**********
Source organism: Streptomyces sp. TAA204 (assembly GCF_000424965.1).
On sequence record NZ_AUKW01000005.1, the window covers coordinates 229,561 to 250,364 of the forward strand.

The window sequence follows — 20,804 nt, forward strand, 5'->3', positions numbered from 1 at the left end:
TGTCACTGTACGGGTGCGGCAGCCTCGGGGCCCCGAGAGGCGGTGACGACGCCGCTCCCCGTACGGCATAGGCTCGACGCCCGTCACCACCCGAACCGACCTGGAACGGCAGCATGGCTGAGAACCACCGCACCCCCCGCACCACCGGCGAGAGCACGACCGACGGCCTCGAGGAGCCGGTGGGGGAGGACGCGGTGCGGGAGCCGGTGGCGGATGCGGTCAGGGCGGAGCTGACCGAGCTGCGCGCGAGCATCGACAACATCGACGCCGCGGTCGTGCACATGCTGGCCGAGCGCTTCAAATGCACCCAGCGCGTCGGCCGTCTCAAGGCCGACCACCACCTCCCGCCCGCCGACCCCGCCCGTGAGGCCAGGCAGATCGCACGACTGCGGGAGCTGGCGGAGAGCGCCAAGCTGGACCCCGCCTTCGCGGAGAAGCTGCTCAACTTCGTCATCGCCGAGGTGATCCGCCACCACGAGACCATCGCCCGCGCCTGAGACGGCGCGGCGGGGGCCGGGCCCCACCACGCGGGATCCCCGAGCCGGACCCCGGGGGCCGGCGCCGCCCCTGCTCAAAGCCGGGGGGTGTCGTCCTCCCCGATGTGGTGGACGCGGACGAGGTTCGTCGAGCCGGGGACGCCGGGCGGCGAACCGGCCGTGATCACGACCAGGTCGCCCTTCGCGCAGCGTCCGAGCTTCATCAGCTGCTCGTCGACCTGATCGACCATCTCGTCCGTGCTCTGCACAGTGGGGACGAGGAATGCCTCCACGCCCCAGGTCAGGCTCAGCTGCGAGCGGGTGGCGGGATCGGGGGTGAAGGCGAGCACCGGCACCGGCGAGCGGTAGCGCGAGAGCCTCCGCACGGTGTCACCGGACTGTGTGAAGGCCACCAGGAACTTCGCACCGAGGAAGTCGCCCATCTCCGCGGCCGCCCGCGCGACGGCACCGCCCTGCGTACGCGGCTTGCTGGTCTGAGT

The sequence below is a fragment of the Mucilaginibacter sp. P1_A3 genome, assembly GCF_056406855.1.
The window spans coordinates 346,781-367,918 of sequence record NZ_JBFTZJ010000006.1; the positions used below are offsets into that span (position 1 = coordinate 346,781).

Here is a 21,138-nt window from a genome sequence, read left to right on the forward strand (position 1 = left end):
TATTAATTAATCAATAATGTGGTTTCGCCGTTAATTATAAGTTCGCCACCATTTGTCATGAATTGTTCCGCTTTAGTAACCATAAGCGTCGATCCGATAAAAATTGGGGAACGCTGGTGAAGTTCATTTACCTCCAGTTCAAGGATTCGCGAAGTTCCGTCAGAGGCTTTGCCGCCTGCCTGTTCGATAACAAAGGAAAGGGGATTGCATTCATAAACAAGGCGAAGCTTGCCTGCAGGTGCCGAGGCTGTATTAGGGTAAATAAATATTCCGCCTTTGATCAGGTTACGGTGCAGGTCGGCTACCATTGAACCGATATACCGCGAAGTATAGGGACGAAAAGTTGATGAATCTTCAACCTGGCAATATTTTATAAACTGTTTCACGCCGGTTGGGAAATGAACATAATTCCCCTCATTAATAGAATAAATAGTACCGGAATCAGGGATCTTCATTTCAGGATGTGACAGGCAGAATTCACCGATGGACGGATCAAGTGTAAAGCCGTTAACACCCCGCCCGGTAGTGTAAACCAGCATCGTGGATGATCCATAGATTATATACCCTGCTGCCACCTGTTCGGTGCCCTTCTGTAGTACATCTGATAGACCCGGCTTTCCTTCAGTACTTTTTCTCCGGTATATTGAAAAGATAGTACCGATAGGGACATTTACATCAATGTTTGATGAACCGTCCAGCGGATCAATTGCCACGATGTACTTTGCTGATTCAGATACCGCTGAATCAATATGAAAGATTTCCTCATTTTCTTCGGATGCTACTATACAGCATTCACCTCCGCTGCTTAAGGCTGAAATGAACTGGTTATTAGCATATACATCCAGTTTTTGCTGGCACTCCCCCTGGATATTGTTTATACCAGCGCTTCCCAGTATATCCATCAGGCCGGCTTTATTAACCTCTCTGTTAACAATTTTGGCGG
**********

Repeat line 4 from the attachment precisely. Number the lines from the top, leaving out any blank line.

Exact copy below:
TGTCACTGTACGGGTGCGGCAGCCTCGGGGCCCCGAGAGGCGGTGACGACGCCGCTCCCCGTACGGCATAGGCTCGACGCCCGTCACCACCCGAACCGACCTGGAACGGCAGCATGGCTGAGAACCACCGCACCCCCCGCACCACCGGCGAGAGCACGACCGACGGCCTCGAGGAGCCGGTGGGGGAGGACGCGGTGCGGGAGCCGGTGGCGGATGCGGTCAGGGCGGAGCTGACCGAGCTGCGCGCGAGCATCGACAACATCGACGCCGCGGTCGTGCACATGCTGGCCGAGCGCTTCAAATGCACCCAGCGCGTCGGCCGTCTCAAGGCCGACCACCACCTCCCGCCCGCCGACCCCGCCCGTGAGGCCAGGCAGATCGCACGACTGCGGGAGCTGGCGGAGAGCGCCAAGCTGGACCCCGCCTTCGCGGAGAAGCTGCTCAACTTCGTCATCGCCGAGGTGATCCGCCACCACGAGACCATCGCCCGCGCCTGAGACGGCGCGGCGGGGGCCGGGCCCCACCACGCGGGATCCCCGAGCCGGACCCCGGGGGCCGGCGCCGCCCCTGCTCAAAGCCGGGGGGTGTCGTCCTCCCCGATGTGGTGGACGCGGACGAGGTTCGTCGAGCCGGGGACGCCGGGCGGCGAACCGGCCGTGATCACGACCAGGTCGCCCTTCGCGCAGCGTCCGAGCTTCATCAGCTGCTCGTCGACCTGATCGACCATCTCGTCCGTGCTCTGCACAGTGGGGACGAGGAATGCCTCCACGCCCCAGGTCAGGCTCAGCTGCGAGCGGGTGGCGGGATCGGGGGTGAAGGCGAGCACCGGCACCGGCGAGCGGTAGCGCGAGAGCCTCCGCACGGTGTCACCGGACTGTGTGAAGGCCACCAGGAACTTCGCACCGAGGAAGTCGCCCATCTCCGCGGCCGCCCGCGCGACGGCACCGCCCTGCGTACGCGGCTTGCTGGTCTGAGT